Well, you've got to hand it to Hillary. With a recession starting the very day she and her husband left the White House, it is surely true that "It's hard to imagine a faster, more heartbreaking turnaround than the one we've seen." The "turnaround" just means the exact opposite of what Hillary suggests it means.
But, hey, who's counting those fiscal quarters? Certainly not the "mainstream media!"
The BBC says Boeing is looking into it. Why does it seem right that this "invention" is Russian?
Tuesday, July 30, 2002
Senator Lieberman, edging dangerously close to becoming a Republican National Committee shill, now says that he will call Robert Rubin as a witness in the Enron matter "if Mr. Rubin would add something."
Well, if the good Senator is going to put it THAT way, surely Mr. Rubin will now be demanding to be heard!
Surely it is a strange and wonderful thing that a fall in a supposed measure of consumer confidence can have an effect - or at least be thought to have an effect - on stock markets, even as many economic researchers are losing confidence in the very existence of "consumer confidence."
The Wall Street Journal reports on the new corporate governance bill just signed into law by the President:
Just how much change is triggered, and how effective it is, won't be known at least until the Securities and Exchange Commission works out rules implementing the law and appoints the newly created five-member oversight board with powers to investigate and punish. "Congress enacted some structural girders and then left it to the SEC to fill in all the remaining framework," says John Coffee, a law professor at Columbia University who worked with Senate staffers in drafting parts of the law. The biggest unresolved detail, he says: whether the oversight board appointees will be "people of stature and independence or flunkies and fellow travelers of the accounting industry."
Professor Coffee's comment is surprising, to say the least, since regardless of who the first oversight board appointees may be, the new "independent" nature of the oversight board greatly increases the chance of its eventual, simple regulatory capture by the accounting industry, especially the surviving "Big Four." In other words, regardless of who the first appointees are, in a little while the board is probably going to be dominated by "flunkies and fellow travelers of the accounting industry."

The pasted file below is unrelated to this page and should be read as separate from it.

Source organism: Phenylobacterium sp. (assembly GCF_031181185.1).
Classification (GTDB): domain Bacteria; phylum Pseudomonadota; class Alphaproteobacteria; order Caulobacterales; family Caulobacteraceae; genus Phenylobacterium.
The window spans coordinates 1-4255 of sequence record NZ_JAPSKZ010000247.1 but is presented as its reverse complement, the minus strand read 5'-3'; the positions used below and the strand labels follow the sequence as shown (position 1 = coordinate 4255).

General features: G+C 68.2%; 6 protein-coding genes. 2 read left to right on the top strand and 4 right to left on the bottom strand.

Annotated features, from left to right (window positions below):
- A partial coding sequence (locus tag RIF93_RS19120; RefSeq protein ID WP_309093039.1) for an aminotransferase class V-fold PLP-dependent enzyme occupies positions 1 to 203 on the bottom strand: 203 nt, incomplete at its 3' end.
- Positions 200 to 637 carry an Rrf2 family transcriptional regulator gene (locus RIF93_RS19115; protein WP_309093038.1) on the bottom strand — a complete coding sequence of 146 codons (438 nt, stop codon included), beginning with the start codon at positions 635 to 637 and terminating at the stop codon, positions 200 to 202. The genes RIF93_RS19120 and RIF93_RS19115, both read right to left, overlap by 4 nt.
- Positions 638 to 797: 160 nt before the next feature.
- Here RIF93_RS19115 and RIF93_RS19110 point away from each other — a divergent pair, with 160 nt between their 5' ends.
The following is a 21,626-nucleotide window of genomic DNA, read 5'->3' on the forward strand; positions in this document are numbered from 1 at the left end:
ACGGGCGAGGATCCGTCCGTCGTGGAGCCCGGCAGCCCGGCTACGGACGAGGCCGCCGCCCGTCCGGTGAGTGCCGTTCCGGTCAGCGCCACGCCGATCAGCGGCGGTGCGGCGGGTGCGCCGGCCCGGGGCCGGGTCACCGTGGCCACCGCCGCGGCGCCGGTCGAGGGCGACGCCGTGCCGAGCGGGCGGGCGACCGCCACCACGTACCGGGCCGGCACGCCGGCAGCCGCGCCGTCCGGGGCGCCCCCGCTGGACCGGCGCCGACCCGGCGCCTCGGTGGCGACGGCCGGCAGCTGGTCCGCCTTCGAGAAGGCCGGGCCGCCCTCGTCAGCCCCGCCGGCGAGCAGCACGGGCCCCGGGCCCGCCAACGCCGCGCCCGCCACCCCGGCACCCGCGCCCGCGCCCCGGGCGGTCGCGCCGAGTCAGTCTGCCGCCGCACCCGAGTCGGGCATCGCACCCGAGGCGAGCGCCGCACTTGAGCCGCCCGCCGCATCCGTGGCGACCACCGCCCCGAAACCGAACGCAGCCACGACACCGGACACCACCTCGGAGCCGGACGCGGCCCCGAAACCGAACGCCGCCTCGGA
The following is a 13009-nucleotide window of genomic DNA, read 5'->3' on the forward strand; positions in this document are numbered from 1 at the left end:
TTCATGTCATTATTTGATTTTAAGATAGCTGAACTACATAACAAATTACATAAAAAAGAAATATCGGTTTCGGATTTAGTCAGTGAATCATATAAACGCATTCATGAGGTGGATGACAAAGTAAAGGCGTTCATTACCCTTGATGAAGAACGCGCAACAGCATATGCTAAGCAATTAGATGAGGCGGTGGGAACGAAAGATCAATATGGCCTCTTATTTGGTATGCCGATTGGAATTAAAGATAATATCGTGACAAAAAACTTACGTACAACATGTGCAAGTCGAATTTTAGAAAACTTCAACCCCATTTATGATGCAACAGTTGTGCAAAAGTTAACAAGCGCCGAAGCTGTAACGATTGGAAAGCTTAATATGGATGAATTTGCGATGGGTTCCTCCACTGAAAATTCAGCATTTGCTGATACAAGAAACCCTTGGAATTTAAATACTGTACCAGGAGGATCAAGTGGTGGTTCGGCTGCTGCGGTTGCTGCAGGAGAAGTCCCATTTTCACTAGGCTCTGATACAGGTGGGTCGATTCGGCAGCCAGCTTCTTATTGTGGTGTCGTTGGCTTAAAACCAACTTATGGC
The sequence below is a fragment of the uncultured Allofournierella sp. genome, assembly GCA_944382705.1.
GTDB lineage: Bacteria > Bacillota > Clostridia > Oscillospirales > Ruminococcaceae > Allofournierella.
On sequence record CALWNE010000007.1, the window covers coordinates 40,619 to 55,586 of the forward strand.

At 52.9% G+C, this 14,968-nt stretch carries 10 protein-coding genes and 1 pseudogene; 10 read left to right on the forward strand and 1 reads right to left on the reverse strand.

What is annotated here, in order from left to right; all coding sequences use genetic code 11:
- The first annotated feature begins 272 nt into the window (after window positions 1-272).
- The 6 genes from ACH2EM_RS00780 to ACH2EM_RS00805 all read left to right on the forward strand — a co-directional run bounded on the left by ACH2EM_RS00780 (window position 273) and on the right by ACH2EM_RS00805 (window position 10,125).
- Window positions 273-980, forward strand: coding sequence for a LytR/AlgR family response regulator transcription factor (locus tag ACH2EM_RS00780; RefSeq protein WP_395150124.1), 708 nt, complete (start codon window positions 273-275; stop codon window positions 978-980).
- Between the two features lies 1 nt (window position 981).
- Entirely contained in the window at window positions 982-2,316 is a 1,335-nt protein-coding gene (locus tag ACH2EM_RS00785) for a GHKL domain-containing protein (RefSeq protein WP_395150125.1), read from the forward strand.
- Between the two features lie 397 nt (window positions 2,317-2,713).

Why? Well, the new board is focused solely on accounting. It has a much narrower regulatory constituency than that of the Securities and Exchange Commission. The new board's "independence" should insulate it from the effects of the SEC's more general constituencies. Narrowing the board's regulatory constituency will likely, pursuant to the now-standard economic theory of "regulatory capture" developed in large part by George Stigler, over time make the "independent board" much more prone to such "capture" than is the SEC itself. One commentator described Stigler's theory this way:
In a well-known paper, 'The Economic Theory of Regulation', George Stigler shifted attention away from [the] 'public interest approach'. He looked at how the struggle over economic rents by interest groups would affect regulatory policy. The principal actors in his analysis, businesses and politicians are assumed to be self-interested income-maximisers and not at all concerned with the 'public interest'. Businesses use their resources to bargain with politicians to bring about policies that benefit them. They will favour regulation that reduces competition, and maximises economic rents.
...every industry or occupation that has enough political power to utilize the state will seek to control entry. In addition, the regulatory policy will often be so fashioned as to retard the rate of growth of new firms.
The kind of benefits that Stigler argues that the state can provide to industry include:
Barriers to entry to competitors, including tariff barriers
Aid to businesses producing complimentary outputs, and harm to businesses producing substitute products (think of bread as complimenting butter, and margarine as a butter substitute)
At the same time, there are a number of costs involved in acquiring legislation desirable to the industry. These include
The costs of securing agreement from, and co-ordinating a number of legislators sufficiently large to form a legislative majority/
The information and organisation costs to industry of becoming informed about, and acting upon measures that can potentially benefit them.
Individual consumers have relatively little to lose from anti-competitive measures (the costs are distributed throughout society so that the impact on a single individual is negligible). The benefits, on the other hand accrue to a relatively concentrated business group. Because of this, businesses have more incentive to meet the costs of making policies, and are therefore likely to get their preferred regulatory policies enacted. It is no accident that regulatory policies protect industry rather than consumers: they are designed that way.
By narrowing the constituency of the oversight board, the benefits will accrue to an even more concentrated business group.